My stomach churned as I sat in the airport in Portland, Maine, on my way to JFK airport in New York. Businessmen make the quick flight quite often, but this particular flight would never compare to a businessman’s journey, and the experience to be had could never be repeated or reenacted by anyone ever again. From New York, the plane flew me to Buenos Aires, Argentina; a place over 7,000 miles away from my home, away from the materialistic country I had known. The anxiousness in my stomach did not cease when the plane landed in South America, but soon turned a joy within my spirit that could not be matched because the faces of the children, the smell of the dusty air, and the passion in the hearts of the people could never leave me.
In Buenos Aires, I tasted the best beef in the world at Siga la Vaca, and the sweetest ice cream at Arnoldo’s. However, my life transforming journey began when we landed in Formosa, Argentina, and a land overtaken by drought. Throughout the week, I not only witnessed rain fall every day in a place that hadn’t seen rain in 8 months, but danced in the rain with my Argentine family singing the praises of the Lord. The only explanation I have for that is the Lord and his goodness! We were involved in classes with fellow Christians from all over northern Argentina where we learned how to evangelize and share our faith, then every afternoon our group, Argentinean and American alike, would break up into groups and go around to houses and invite the families to the children’s service we would have in the center of different villages every day. In the town square, we told the children and the parents who stood in the back about Jesus through songs, puppets, dramas and testimonies, and showed them the love of God through balloon animals and lollipops. Every night, we held a church service for anyone who would come in a white and yellow striped tent, always overwhelmed with dust; the foundation we helped build that week. I saw a man who hadn’t moved his legs in years after a stroke, move his leg up and down. I saw over fifty people come to know Christ, and men who entered the tent drunk, left sober. No one in this whole world can convince me that there is no God because I have seen my God work in the villages of Pirane.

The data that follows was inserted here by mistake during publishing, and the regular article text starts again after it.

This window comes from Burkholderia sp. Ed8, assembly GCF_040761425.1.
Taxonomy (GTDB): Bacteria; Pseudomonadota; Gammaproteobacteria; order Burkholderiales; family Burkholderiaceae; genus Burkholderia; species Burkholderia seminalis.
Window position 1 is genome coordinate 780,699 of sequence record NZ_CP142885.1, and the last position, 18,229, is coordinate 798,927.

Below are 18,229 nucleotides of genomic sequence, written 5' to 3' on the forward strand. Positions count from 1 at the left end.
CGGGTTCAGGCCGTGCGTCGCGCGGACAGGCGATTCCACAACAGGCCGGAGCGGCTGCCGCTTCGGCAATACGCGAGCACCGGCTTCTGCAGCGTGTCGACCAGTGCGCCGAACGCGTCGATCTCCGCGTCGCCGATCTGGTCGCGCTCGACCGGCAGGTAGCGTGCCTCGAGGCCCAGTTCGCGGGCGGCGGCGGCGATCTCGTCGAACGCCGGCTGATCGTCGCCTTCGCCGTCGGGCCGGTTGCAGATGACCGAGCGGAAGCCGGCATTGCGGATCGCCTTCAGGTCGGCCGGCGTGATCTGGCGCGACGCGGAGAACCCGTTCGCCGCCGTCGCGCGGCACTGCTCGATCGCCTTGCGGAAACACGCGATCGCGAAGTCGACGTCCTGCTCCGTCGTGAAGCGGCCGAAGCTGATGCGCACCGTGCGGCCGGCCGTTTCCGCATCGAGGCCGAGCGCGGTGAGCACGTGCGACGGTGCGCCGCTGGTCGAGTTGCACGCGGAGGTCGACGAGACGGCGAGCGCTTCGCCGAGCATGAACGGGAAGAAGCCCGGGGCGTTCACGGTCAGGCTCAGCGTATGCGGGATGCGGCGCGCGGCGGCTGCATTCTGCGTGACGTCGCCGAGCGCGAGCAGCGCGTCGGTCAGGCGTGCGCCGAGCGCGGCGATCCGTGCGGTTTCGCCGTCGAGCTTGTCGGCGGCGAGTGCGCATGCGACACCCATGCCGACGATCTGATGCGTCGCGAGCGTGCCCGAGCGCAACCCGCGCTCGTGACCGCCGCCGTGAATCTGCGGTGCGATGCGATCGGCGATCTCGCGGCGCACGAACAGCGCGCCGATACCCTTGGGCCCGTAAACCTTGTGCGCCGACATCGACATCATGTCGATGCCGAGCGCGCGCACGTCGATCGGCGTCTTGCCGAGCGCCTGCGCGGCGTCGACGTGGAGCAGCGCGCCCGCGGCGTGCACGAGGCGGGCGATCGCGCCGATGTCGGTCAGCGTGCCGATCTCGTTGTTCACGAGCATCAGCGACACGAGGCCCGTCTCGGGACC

Even though the barrier of language hindered me from talking in depth to my Spanish-speaking friends, I felt a bond- a connection -which I had never felt in any relationship before. The love we shared radiated from our smiles, and I fell in love with Argentina and the people who inhabit the country. The last night of our trip, I hugged and kissed the cheeks of every one of my newfound brothers and sisters saying “Te voy extronar” (I’ll miss you) and “Te amo mucho” (I love you much) countless times. The night of our departure, the group spoke of what God had done and the memories we shared, laughter overtaking us. However, before our plane took off from Buenos Aires, I realized that the trip had come to an end and I had to go back to my former home, and I felt the tears begin to stain my face. I pray that God will allow me to return to Pirane one day soon, so I could truly feel at home, in His will.
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